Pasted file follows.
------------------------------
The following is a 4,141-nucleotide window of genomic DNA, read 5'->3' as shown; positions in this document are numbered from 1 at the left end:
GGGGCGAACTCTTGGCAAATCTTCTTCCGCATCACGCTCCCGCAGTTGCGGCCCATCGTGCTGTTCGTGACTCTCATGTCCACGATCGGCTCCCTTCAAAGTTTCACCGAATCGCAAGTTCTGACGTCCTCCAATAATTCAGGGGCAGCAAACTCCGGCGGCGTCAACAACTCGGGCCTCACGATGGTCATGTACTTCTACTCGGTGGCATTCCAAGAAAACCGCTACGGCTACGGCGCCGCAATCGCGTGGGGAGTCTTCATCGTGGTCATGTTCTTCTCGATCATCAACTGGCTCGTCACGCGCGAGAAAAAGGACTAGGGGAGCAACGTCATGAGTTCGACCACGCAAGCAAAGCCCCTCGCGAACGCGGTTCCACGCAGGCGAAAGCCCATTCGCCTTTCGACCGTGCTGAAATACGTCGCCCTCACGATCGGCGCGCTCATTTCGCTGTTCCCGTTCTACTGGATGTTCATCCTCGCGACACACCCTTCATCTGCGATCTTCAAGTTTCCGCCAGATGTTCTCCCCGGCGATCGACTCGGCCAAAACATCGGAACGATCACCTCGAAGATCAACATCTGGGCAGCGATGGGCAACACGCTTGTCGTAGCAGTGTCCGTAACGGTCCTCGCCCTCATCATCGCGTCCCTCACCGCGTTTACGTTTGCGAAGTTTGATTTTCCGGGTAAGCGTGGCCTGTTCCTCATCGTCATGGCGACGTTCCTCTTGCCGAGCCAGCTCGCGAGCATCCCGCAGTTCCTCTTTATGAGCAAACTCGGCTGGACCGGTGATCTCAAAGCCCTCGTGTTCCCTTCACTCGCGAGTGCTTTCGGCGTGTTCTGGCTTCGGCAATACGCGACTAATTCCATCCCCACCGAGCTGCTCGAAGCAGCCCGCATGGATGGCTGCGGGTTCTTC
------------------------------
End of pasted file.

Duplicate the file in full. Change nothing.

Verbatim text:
The following is a 4,141-nucleotide window of genomic DNA, read 5'->3' as shown; positions in this document are numbered from 1 at the left end:
GGGGCGAACTCTTGGCAAATCTTCTTCCGCATCACGCTCCCGCAGTTGCGGCCCATCGTGCTGTTCGTGACTCTCATGTCCACGATCGGCTCCCTTCAAAGTTTCACCGAATCGCAAGTTCTGACGTCCTCCAATAATTCAGGGGCAGCAAACTCCGGCGGCGTCAACAACTCGGGCCTCACGATGGTCATGTACTTCTACTCGGTGGCATTCCAAGAAAACCGCTACGGCTACGGCGCCGCAATCGCGTGGGGAGTCTTCATCGTGGTCATGTTCTTCTCGATCATCAACTGGCTCGTCACGCGCGAGAAAAAGGACTAGGGGAGCAACGTCATGAGTTCGACCACGCAAGCAAAGCCCCTCGCGAACGCGGTTCCACGCAGGCGAAAGCCCATTCGCCTTTCGACCGTGCTGAAATACGTCGCCCTCACGATCGGCGCGCTCATTTCGCTGTTCCCGTTCTACTGGATGTTCATCCTCGCGACACACCCTTCATCTGCGATCTTCAAGTTTCCGCCAGATGTTCTCCCCGGCGATCGACTCGGCCAAAACATCGGAACGATCACCTCGAAGATCAACATCTGGGCAGCGATGGGCAACACGCTTGTCGTAGCAGTGTCCGTAACGGTCCTCGCCCTCATCATCGCGTCCCTCACCGCGTTTACGTTTGCGAAGTTTGATTTTCCGGGTAAGCGTGGCCTGTTCCTCATCGTCATGGCGACGTTCCTCTTGCCGAGCCAGCTCGCGAGCATCCCGCAGTTCCTCTTTATGAGCAAACTCGGCTGGACCGGTGATCTCAAAGCCCTCGTGTTCCCTTCACTCGCGAGTGCTTTCGGCGTGTTCTGGCTTCGGCAATACGCGACTAATTCCATCCCCACCGAGCTGCTCGAAGCAGCCCGCATGGATGGCTGCGGGTTCTTC